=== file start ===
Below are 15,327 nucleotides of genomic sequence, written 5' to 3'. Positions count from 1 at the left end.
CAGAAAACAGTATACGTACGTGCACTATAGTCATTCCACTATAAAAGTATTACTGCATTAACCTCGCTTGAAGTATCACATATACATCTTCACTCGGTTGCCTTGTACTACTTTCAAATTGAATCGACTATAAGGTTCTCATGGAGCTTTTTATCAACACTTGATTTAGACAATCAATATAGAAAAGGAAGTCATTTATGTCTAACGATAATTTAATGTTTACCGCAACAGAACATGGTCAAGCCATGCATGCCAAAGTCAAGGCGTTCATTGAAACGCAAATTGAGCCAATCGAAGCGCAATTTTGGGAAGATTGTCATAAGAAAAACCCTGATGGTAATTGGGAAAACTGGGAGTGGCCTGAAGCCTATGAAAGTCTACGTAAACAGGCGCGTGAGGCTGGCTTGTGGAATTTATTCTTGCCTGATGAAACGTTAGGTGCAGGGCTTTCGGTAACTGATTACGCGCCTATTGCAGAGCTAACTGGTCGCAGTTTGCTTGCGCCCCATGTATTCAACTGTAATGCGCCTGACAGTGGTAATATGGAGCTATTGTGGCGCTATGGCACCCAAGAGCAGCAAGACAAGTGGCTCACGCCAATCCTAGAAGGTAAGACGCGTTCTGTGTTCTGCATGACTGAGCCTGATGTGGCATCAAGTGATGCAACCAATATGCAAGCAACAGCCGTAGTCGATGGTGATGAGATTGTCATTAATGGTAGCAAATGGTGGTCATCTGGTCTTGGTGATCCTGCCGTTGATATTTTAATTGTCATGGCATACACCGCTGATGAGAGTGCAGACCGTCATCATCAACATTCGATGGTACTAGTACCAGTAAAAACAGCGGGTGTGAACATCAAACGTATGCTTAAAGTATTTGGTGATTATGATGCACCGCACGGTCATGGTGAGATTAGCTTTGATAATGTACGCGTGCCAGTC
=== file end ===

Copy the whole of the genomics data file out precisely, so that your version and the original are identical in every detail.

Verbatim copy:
Below are 15,327 nucleotides of genomic sequence, written 5' to 3'. Positions count from 1 at the left end.
CAGAAAACAGTATACGTACGTGCACTATAGTCATTCCACTATAAAAGTATTACTGCATTAACCTCGCTTGAAGTATCACATATACATCTTCACTCGGTTGCCTTGTACTACTTTCAAATTGAATCGACTATAAGGTTCTCATGGAGCTTTTTATCAACACTTGATTTAGACAATCAATATAGAAAAGGAAGTCATTTATGTCTAACGATAATTTAATGTTTACCGCAACAGAACATGGTCAAGCCATGCATGCCAAAGTCAAGGCGTTCATTGAAACGCAAATTGAGCCAATCGAAGCGCAATTTTGGGAAGATTGTCATAAGAAAAACCCTGATGGTAATTGGGAAAACTGGGAGTGGCCTGAAGCCTATGAAAGTCTACGTAAACAGGCGCGTGAGGCTGGCTTGTGGAATTTATTCTTGCCTGATGAAACGTTAGGTGCAGGGCTTTCGGTAACTGATTACGCGCCTATTGCAGAGCTAACTGGTCGCAGTTTGCTTGCGCCCCATGTATTCAACTGTAATGCGCCTGACAGTGGTAATATGGAGCTATTGTGGCGCTATGGCACCCAAGAGCAGCAAGACAAGTGGCTCACGCCAATCCTAGAAGGTAAGACGCGTTCTGTGTTCTGCATGACTGAGCCTGATGTGGCATCAAGTGATGCAACCAATATGCAAGCAACAGCCGTAGTCGATGGTGATGAGATTGTCATTAATGGTAGCAAATGGTGGTCATCTGGTCTTGGTGATCCTGCCGTTGATATTTTAATTGTCATGGCATACACCGCTGATGAGAGTGCAGACCGTCATCATCAACATTCGATGGTACTAGTACCAGTAAAAACAGCGGGTGTGAACATCAAACGTATGCTTAAAGTATTTGGTGATTATGATGCACCGCACGGTCATGGTGAGATTAGCTTTGATAATGTACGCGTGCCAGTC